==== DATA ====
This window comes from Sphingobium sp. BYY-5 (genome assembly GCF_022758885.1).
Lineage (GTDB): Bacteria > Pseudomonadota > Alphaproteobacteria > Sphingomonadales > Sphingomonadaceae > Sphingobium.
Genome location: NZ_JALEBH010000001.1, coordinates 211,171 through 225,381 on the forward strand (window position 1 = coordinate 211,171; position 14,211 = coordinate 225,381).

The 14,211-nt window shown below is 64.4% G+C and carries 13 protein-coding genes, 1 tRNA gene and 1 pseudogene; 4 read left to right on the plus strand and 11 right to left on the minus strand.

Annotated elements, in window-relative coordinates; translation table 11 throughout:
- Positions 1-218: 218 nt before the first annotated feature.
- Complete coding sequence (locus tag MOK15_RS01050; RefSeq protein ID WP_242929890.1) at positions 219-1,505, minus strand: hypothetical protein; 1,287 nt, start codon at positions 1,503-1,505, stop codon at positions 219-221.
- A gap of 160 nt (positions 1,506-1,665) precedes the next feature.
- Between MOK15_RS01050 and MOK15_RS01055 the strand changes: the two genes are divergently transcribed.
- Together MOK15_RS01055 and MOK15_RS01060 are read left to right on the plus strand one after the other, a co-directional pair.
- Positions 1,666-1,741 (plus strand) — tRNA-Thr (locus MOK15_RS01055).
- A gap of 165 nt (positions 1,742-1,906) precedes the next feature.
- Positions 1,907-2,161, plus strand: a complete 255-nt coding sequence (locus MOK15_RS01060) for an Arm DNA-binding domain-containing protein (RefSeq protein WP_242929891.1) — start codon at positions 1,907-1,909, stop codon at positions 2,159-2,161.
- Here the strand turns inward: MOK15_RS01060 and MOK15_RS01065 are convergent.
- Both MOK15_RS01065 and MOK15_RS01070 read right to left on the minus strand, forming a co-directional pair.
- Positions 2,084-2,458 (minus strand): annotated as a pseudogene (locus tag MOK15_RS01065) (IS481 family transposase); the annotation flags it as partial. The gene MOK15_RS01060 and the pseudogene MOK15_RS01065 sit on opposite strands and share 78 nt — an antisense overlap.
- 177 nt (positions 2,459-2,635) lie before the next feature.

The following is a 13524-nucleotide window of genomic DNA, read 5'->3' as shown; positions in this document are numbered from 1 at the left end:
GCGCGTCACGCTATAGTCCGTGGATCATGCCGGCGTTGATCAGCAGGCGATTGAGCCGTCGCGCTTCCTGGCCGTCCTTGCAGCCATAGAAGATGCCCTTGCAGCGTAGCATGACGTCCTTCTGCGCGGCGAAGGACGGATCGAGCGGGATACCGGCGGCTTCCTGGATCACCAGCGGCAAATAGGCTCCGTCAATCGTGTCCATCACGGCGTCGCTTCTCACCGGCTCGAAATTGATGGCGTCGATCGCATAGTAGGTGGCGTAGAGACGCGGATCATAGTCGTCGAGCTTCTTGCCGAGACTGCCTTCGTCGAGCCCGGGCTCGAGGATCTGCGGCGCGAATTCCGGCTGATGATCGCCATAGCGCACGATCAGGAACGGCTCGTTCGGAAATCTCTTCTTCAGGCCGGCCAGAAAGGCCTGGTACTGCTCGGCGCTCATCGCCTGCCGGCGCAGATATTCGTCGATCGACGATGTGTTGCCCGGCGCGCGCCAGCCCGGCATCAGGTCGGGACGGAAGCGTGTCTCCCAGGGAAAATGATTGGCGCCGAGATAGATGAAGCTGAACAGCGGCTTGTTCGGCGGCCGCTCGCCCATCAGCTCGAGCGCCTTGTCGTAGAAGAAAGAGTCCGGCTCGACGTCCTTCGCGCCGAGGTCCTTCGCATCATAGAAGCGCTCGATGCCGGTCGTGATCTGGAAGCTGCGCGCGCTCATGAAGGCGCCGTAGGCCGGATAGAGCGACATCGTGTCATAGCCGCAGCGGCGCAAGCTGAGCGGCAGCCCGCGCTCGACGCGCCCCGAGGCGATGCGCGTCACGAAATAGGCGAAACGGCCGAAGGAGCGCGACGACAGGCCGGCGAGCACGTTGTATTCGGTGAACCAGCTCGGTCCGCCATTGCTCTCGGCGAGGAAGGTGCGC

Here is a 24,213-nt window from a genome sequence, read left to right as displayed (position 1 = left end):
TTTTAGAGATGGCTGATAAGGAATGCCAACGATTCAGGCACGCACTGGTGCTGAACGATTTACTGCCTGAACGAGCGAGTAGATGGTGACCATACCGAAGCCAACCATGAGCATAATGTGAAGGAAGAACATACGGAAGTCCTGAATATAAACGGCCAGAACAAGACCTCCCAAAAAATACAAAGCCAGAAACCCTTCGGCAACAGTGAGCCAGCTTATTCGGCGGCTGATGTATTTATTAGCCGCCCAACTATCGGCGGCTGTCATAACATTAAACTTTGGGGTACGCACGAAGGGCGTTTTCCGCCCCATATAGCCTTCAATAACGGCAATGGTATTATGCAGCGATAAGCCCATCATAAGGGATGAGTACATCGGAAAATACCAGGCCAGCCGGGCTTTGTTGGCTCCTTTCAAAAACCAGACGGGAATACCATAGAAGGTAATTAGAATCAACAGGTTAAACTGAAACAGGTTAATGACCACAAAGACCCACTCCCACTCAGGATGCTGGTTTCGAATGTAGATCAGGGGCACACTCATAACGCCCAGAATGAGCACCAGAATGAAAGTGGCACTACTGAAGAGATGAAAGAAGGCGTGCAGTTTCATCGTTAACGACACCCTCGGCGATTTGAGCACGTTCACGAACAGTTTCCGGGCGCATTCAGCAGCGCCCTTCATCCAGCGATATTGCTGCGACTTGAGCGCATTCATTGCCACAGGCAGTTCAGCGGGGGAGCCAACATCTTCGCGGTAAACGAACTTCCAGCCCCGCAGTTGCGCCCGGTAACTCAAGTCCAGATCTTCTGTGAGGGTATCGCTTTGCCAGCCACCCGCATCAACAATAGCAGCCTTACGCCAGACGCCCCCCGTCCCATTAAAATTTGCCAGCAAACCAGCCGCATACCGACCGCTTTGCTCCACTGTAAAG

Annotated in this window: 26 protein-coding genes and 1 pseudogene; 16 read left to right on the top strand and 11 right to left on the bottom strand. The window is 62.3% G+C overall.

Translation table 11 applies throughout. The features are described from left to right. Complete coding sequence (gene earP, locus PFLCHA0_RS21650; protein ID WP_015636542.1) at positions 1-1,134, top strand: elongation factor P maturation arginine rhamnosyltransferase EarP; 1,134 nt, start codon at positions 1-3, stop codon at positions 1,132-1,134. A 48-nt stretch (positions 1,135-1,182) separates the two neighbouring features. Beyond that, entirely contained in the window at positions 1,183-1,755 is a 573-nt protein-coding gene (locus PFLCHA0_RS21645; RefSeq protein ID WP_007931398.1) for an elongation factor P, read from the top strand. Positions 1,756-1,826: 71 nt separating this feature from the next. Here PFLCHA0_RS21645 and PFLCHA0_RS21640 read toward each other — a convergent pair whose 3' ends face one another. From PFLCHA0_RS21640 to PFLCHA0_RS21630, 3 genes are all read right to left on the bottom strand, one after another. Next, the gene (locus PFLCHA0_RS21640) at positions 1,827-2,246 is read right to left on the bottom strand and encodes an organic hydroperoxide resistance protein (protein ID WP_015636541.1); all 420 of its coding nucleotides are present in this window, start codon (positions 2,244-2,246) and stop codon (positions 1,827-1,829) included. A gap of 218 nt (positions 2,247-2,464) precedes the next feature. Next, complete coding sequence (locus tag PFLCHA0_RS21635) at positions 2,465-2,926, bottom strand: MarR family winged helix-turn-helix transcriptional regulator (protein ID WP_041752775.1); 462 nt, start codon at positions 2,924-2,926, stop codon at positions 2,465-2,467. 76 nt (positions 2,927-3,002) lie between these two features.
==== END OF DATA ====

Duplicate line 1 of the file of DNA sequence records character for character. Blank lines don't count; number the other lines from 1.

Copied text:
This window comes from Sphingobium sp. BYY-5 (genome assembly GCF_022758885.1).